“Thank you. We need that. We need those words so much.”

Because this is a close friend of mine, I know what they are going through in life. And it’s extremely difficult. Much more difficult than what has been weighing me down. Don’t get me wrong here: I don’t mean to diminish my pain by comparing it to someone else’s. That isn’t healthy and more pragmatically, it doesn’t work.


This is what I mean: sometimes God allows us to view the pain of someone else’s heart as a way of opening our perspective. Pain has a way of gradually narrowing, limiting and squeezing our perspective until all we can see is what we do not have. We need someone who is truly good and strong to lift our chin so we can see above our own inability to change things. And God will sometimes lift our chin by letting us see someone in a desperate place who is still expressing gratitude. My friend has been through the valley of the shadow of death, and those tears were not cheap.


In that moment, I said to Jesus again, “Yes, Lord. You are enough. I don’t need everything to change to my liking. I need You.” I was convinced that day that this was a song our church needed to sing.

In this life Jesus promises we will have trouble, but He will never leave us. Neither of these things are considered a “maybe.” It’s not a matter of if we will go through something that really shakes our world – it is when. And it’s not a matter of if Jesus will be with us – He always will. At the end of the day, we have to decide whether we’re going to live like Jesus is enough and say, “my heart is in Your hands” and trust that He is good no matter what.


Peter was the first to speak up when Jesus asked His disciples whether they were going to leave when the going got tough. His iconic reply has been passed down from generation to generation, and they still ring with desire, loss and ruthless devotion. “Lord, where else can we go? You alone have the words of eternal life.”

Jesus is the rock, the foundation, the cornerstone and He is immovable. But He is not merely a grand cosmic entity; He is my Father. So what does it look like to galvanize our commitment to stay His through the storm? We have to go beyond mere thoughts and turn this into a conversation with Jesus. Our thoughts are incomplete if not given voice. This is truly vulnerable because it is intensely human, weak from the start. And that’s what He is after. To our perfect, loving Father these offerings from our heart are intrinsically valuable. He wants to convince us deep down that He truly prefers to be near us.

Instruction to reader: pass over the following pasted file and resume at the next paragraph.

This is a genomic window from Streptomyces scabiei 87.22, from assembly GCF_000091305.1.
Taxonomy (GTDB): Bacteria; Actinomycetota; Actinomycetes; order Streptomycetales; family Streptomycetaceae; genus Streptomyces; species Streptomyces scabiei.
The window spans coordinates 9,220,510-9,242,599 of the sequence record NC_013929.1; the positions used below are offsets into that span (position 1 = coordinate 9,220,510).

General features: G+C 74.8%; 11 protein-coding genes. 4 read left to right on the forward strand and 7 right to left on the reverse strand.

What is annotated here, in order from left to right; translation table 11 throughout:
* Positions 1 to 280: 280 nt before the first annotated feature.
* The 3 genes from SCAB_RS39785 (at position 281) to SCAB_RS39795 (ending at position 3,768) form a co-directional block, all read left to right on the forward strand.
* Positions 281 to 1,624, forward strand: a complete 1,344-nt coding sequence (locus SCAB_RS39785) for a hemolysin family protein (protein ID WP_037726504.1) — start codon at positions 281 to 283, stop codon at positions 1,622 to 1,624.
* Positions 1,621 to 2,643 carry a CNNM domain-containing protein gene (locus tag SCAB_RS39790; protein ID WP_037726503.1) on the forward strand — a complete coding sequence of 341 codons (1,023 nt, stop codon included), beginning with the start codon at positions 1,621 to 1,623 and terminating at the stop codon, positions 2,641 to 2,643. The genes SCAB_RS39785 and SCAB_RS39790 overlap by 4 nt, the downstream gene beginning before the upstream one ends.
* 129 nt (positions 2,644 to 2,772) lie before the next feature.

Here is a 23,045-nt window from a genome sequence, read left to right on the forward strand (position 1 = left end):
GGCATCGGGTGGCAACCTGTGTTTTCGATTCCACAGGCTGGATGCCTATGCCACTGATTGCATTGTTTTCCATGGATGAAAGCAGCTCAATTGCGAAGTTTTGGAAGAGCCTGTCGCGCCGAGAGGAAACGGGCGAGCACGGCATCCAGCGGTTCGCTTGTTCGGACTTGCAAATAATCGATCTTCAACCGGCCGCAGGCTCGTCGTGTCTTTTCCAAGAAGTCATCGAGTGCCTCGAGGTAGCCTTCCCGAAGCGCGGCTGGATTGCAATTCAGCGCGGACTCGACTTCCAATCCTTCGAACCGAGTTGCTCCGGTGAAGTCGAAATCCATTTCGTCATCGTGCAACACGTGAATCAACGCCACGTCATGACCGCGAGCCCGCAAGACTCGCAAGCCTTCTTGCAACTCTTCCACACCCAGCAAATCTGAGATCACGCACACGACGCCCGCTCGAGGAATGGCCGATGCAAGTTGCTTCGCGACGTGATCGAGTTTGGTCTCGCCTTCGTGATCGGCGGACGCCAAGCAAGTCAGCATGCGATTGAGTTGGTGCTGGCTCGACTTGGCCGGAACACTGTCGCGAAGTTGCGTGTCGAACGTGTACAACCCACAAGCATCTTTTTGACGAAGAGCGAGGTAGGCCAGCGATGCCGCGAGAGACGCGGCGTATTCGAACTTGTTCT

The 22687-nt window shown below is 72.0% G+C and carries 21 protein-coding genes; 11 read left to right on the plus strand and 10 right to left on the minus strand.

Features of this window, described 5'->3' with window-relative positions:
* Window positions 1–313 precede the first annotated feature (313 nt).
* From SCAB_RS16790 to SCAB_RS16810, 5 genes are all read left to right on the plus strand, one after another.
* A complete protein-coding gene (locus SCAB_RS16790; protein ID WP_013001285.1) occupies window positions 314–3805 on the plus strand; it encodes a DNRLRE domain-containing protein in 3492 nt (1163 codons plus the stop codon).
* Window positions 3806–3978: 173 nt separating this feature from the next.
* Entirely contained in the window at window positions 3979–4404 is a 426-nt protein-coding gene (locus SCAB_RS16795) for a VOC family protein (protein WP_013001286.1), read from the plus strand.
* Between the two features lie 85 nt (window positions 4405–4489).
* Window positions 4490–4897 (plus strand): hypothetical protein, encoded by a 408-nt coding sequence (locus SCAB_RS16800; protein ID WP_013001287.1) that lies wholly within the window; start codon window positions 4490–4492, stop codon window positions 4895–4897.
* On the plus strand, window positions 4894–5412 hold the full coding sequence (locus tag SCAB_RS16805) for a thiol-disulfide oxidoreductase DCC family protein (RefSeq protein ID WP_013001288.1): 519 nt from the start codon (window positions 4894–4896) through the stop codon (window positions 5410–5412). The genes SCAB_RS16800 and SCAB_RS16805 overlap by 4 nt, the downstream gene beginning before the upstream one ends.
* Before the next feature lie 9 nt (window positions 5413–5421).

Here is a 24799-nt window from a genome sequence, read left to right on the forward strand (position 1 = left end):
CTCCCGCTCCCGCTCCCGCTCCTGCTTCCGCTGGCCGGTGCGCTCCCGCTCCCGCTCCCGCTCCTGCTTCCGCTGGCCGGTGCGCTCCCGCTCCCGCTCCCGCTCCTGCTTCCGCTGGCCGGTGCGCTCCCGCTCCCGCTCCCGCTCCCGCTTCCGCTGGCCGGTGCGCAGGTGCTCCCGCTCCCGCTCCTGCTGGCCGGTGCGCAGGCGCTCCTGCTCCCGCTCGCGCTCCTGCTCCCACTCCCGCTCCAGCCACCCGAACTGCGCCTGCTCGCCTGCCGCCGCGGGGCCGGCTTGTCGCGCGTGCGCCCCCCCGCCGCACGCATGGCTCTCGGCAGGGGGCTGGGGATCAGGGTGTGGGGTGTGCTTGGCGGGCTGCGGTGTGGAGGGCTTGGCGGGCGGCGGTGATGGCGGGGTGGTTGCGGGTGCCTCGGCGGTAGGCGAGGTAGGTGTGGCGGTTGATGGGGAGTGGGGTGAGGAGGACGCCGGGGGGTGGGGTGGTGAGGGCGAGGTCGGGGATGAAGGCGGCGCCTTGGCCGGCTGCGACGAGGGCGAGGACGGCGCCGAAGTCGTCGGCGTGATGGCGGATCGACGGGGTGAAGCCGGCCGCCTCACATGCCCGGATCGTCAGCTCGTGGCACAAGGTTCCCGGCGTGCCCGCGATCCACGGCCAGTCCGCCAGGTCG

He is with us in the fires of life, just as He was for the three Hebrew friends in the book of Daniel. The winds blow hard, but He uses it to strengthen our roots like trees. When I am afraid and weary as I go through the storms of my life, I can choose to see that He has always been a miracle-worker, peacefully walking on the waves as the seas rage around Him. And when I have no words to sing, there is always His name… the most powerful name ever uttered on earth and in heaven. Of course I want my problems to go away, but there is a deeper longing within me: I do not want to be alone. And the greatest news is that I don’t have to be. I would rather go through the valley of the shadow of death with Him than stand on the mountaintop by myself clinging desperately to my own fragile expectations.

If you’re going through a stormy season, I pray Where Else Can I Go is a song that will help you lift your chin and start a conversation with Jesus.

AntiochLIVE is releasing a full-length album titled, History’s Anthem, on June 8th. These tracks are a declaration of God’s faithfulness and goodness throughout history. The album is now available for pre-order, and you immediately get two songs, including “Where Else Can I Go”,  off the album when you pre-order. Check it out here

By James Mark Gulley – Worship Pastor